So, I guess what I am trying to say is that I have now come to terms with what I can do, what I can't - keeping into account my happiness and general well-being.

This doesn't mean that my plans for world domination have in anyway lessened. Just that I wouldn't screw my life over it, and probably not chide myself for not getting there.

Sunday, February 15, 2009


There is this tag on Facebook about 25 random things or suchlike. Somebody tagged me recently, and since I had nothing better to do (and only need a chance to talk about myself), I made the list. But it turned out to be very personal, so I have decided to put it up here:

I grew up in a small village called Simra. I have lived in many places since, but there is no feeling like going back there. It's home.

When I was 7, I took some money from my father's wallet to buy some gum. My sisters came to know of it and told my father. I tried to pull a stunt refusing to apologise and threatening to leave the house. My father asked me to leave. I went out, circled the neighbourhood and came back crying. Thus ended my all-too-brief career as a rebel.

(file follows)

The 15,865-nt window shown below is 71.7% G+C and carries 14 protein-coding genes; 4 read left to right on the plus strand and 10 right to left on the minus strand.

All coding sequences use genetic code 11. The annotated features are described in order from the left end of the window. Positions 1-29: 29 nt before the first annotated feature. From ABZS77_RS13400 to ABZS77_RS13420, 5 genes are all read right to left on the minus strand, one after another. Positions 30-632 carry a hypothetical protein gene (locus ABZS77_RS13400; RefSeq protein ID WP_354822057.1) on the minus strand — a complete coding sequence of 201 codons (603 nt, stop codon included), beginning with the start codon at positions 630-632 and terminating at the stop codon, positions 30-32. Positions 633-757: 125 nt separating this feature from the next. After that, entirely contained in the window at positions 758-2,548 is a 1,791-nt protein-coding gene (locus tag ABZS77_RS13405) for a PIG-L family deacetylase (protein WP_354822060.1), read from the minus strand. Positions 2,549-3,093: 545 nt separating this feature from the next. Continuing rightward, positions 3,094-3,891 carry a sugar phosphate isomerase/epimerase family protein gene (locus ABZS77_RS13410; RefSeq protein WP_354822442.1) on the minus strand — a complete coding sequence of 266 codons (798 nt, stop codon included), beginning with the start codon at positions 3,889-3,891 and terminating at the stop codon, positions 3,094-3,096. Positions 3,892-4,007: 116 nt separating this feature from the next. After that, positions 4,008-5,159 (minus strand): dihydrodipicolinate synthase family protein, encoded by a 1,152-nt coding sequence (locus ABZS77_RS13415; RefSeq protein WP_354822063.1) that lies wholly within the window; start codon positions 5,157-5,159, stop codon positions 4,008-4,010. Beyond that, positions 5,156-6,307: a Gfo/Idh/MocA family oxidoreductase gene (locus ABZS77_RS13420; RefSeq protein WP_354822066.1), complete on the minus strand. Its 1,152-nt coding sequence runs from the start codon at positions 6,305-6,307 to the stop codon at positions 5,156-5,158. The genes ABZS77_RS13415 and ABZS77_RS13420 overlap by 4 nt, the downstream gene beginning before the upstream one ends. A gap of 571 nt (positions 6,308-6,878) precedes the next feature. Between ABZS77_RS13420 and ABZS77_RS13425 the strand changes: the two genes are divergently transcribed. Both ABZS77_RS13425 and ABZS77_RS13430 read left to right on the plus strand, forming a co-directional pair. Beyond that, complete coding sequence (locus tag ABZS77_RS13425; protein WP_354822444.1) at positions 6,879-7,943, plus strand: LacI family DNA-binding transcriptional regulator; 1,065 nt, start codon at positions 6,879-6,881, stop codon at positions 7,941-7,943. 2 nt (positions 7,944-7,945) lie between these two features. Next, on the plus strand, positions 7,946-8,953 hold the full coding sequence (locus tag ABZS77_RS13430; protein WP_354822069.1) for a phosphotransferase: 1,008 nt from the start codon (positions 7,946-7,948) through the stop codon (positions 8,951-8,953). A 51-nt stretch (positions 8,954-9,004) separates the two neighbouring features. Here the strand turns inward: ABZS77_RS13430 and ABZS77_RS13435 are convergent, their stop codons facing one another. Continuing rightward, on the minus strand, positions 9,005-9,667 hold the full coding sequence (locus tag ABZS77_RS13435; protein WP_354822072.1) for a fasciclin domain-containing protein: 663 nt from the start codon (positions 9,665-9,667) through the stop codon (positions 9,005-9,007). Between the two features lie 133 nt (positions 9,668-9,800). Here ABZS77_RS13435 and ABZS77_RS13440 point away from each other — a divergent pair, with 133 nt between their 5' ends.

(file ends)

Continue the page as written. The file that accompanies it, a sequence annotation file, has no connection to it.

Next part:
Blue is my favourite colour. As far as possible, I only wear light blue shirts and dark blue pants.

I hate making slides - the only part of my job I really hate.

Growing up, I had to go to a school in a town far away and it'd take 2 hours each way in a cramped bus. I used to get headaches almost everyday.

I know the entire Hanuman Chalisa by heart.

I plan to name my son Vardhman, and daughter Varsha. I know this is pretty silly.

I like what are called girlie drinks.